Bill Cunningham, the 84-year-old Bostonian who bikes around New York in all weathers chronicling street fashion for the NY Times, would love this book, for Garcetti’s images are all about grace, style, and spontaneity. My Parisian friend Linda de Nazelle complains that “riding my rickety old bike…I cant be as chic as I might.” I disagree. Years ago I invited her to dinner at Le Meurice, and she arrived in a stunning dress, handed her bike off to the doorman, and sashayed in as though she had alighted from a limousine. Her daughter, Audrey, has contributed a forward on the “Vélorution” in Paris. As a student, she helped organize demonstrations and then worked with city officials to make the streets bike-friendly. The terrifying traffic of Paris was tamed, and a former mayor pioneered “Vélib”—racks of bikes that are available to all for a nominal charge. Mayr Boris Johnson in London, and Bloomberg in New York followed his lead. The cities of Denmark, the Netherlands and Japan are already dominated by cyclists—indeed in Amsterdam they are as aggressive as kamikazes, and can bowl over unwary pedestrians.

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Thursday
Jan232014

Book Review: Museum Piece

Capital Culture: J. Carter Brown, the National Galllery of Art and the Reinvention of the Museum Experience. Neil Harris (University of Chicago Press, $35).

I had the good fortune to know Carter Brown during the 1970s when I lived in Washington DC, and this detailed account of his 23-year stewardship of the National Gallery brings back many fond memories—of wide-ranging conversations, ambitious exhibitions, and the excitement stirred by I.M.Pei’s East Building. Harris shares my hero worship of an extraordinary individual and his many successes, but this book is chiefly valuable as a critical appraisal of the achievement and its legacy. Brown could charm birds out of trees and, thanks to the support of Paul Mellon, he enormously enriched the NGA collections. But, along with Thomas Hoving, his arch-rival at the Metropolitan Museum of Art, he focused too much of his attention on blockbuster exhibitions, borrowing pictures that should never have been allowed to travel, and assembling them as theatrical spectacles.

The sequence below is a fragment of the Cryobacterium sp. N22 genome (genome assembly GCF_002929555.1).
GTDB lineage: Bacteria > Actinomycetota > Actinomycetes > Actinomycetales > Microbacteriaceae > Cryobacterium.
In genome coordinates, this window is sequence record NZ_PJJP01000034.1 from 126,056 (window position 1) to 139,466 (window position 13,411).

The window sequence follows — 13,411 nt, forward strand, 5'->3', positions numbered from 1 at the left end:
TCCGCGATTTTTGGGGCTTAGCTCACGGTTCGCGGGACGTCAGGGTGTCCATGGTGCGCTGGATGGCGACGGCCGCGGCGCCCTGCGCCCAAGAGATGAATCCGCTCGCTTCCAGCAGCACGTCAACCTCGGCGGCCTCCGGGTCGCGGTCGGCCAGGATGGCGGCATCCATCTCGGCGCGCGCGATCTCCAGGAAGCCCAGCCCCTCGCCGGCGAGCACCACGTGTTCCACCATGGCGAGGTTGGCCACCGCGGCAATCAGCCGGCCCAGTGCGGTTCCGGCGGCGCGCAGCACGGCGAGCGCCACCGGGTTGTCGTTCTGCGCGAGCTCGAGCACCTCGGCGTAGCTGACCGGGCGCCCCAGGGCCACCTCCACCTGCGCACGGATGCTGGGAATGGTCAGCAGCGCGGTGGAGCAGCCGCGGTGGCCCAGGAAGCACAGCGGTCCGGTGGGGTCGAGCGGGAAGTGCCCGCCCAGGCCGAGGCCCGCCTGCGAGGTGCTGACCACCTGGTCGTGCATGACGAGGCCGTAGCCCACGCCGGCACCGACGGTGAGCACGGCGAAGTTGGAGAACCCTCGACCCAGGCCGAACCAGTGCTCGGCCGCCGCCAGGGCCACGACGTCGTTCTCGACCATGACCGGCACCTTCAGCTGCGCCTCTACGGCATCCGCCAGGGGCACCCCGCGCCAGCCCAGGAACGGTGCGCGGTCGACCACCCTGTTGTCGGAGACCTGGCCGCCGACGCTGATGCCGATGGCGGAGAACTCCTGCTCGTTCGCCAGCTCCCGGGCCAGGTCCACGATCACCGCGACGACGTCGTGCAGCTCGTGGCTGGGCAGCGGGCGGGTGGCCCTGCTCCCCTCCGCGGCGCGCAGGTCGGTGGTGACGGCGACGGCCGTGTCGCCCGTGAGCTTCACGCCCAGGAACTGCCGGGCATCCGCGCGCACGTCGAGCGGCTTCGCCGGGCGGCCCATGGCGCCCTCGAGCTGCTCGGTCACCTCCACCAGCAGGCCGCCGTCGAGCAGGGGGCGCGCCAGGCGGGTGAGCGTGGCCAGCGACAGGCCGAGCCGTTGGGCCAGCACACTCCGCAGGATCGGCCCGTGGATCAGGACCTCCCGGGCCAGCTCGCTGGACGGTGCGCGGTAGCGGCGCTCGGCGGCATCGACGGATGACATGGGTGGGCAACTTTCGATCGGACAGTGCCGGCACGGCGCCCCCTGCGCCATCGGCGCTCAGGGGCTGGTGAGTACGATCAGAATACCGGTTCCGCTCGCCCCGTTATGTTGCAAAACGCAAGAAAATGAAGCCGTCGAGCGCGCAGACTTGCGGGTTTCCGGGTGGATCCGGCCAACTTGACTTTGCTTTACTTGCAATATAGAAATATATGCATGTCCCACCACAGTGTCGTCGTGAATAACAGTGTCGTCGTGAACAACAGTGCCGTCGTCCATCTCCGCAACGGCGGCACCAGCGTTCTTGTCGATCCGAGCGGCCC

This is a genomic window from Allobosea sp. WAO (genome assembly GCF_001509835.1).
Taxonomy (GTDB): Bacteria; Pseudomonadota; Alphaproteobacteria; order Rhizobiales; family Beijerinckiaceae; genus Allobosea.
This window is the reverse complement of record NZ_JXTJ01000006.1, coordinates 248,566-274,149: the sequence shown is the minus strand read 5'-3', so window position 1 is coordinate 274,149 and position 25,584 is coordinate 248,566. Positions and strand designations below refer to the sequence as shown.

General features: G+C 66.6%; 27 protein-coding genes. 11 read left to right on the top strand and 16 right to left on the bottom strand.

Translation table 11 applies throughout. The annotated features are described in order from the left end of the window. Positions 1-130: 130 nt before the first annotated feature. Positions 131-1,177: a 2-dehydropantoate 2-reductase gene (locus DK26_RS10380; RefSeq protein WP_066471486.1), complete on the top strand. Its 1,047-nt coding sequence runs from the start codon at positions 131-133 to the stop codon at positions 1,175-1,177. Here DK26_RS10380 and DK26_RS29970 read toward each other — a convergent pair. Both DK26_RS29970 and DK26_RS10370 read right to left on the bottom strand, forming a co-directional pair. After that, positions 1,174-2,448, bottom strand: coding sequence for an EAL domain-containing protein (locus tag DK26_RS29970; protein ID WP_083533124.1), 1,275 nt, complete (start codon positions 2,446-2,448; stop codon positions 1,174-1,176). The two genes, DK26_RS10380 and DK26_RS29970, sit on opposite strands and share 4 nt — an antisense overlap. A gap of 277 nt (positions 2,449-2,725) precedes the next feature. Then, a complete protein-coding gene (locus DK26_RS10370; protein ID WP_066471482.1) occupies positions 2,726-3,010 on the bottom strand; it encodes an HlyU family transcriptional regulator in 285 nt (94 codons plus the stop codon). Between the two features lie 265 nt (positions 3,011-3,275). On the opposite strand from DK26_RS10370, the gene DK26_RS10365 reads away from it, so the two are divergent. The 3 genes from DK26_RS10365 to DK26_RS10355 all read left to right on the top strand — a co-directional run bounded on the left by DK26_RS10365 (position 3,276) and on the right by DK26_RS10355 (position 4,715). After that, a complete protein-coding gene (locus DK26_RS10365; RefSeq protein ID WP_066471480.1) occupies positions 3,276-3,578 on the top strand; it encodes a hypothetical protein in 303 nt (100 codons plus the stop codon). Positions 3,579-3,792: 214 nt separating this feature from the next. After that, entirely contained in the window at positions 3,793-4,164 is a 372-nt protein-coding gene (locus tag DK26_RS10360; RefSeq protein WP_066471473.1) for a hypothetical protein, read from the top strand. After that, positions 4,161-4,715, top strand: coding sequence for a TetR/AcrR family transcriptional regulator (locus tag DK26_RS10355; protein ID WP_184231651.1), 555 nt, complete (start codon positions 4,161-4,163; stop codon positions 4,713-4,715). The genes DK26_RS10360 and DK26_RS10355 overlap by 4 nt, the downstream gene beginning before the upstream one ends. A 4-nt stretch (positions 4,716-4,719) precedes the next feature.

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Thursday
Jan162014

Book Review: Chilean Creativity

White Mountain: Architecture in Chile. Puro Chile and Hatje Cantz; DAP. $85  

All the usual suspects and several unfamiliar names are rounded up in this ambitious bilingual catalog of recent work by about sixty Chilean architects, working alone or on collaborative ventures.  Essays by Miquel Adriá,  Horacio Torrent, and Pablo Allard provide a historical background, explain how architecture has flourished in Chile over the past two decades, and introduce some of the leading players. Each architect or team is represented by one or more buildings—the prolific Mathias Klotz has eight—shown in plans and photos with brief factual descriptions.